The activity of the private sector in Egypt continues to contract due to the Ukrainian crisis

A poll today showed Sunday non-oil private sector activity in Egypt shrank in April, continuing to deteriorate in has been going on for 17 months, as the Ukrainian crisis exacerbated price increases.

The index of purchasing managers in Egypt, issued by Standard & Poor’s Global, rose to 46.9 from 46.5 in March, but is still below the 50.0 separating growth from contraction.

“Although the decline has been small since March, it is still the second fastest decline in just under two years, with companies often reporting cuts due to higher input costs, ”said S&P Global.

The rise in global prices of food and raw materials prime continued to cause a sharp decline in production and new orders, but at a slightly slower pace, with the input price sub-index in increase to 58.3 from 58.6 in March and the purchase cost sub-index in increase to 58.8 from 59.1.

“The cost pressures are in largely due to the increase in energy and material prices prime due to war in Ukraine, “Standard & Poor’s Global said.

“Many participants also commented on the recent devaluation of the Egyptian pound. Despite the marginal decline, the overall inflation rate of input prices was strong and remained above the media recorded in 2021, “he added.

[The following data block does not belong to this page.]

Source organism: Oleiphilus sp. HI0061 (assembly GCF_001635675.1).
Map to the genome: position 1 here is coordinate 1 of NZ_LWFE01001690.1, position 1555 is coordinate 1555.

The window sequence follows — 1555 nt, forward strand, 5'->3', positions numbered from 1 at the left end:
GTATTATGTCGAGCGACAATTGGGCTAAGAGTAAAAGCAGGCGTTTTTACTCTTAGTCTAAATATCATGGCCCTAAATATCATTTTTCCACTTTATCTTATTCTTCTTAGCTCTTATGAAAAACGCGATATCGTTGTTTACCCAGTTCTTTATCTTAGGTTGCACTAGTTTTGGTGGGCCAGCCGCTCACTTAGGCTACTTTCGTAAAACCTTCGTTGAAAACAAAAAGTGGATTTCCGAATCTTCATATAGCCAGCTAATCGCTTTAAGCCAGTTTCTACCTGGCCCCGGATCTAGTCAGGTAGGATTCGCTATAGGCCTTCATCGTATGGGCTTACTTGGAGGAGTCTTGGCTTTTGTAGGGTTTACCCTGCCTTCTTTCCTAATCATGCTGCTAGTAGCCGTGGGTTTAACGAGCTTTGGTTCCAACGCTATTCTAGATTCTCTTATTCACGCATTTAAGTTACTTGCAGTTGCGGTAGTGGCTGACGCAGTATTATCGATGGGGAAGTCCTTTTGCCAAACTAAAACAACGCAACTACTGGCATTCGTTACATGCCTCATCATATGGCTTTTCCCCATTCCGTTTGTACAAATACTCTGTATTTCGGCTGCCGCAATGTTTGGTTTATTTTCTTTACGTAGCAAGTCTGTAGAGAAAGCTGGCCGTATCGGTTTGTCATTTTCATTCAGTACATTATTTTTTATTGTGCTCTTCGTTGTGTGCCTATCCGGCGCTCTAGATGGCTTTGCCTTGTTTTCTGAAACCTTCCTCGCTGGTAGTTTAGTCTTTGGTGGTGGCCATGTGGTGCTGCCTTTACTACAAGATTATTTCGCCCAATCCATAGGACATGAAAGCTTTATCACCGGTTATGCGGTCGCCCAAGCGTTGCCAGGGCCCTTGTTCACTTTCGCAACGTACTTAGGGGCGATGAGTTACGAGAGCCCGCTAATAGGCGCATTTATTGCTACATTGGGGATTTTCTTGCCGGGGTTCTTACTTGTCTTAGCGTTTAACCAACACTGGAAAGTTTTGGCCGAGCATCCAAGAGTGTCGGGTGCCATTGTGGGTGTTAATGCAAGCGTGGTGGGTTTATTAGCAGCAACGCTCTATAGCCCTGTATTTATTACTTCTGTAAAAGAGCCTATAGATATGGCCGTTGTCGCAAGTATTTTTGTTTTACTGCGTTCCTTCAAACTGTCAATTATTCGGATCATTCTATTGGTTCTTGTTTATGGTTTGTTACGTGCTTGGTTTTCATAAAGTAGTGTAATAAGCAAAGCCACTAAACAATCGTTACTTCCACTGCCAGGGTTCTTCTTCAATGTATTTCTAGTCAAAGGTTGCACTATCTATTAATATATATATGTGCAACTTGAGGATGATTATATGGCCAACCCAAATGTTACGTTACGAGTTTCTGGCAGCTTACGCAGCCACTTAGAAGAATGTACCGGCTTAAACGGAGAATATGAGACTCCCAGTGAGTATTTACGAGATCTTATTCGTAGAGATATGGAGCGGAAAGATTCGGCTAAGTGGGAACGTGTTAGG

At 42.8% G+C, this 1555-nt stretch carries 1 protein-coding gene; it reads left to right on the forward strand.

The central bank allowed the pound to drop 14% against the dollar on March 21 after holding the currency virtually constant for the previous 18 months.

Production and new orders continued the contraction of the months in April, although the production index, which reached 45.3, was slightly better than the 44.6 in March. The new orders index improved to 45.3 from 45.1.

The sub-index for future production expectations also improved to 57.7 from 52.5 in March, when it was at its lowest level since it was first included in the survey a decade ago. The April number was still the third lowest in a decade.

“The continuation of the war in Ukraine means that companies are anticipating greater challenges in pricing and supply terms, leading to other relatively pessimistic outlook for business, ”said David Owen, economist at Standard & Poor’s Global.

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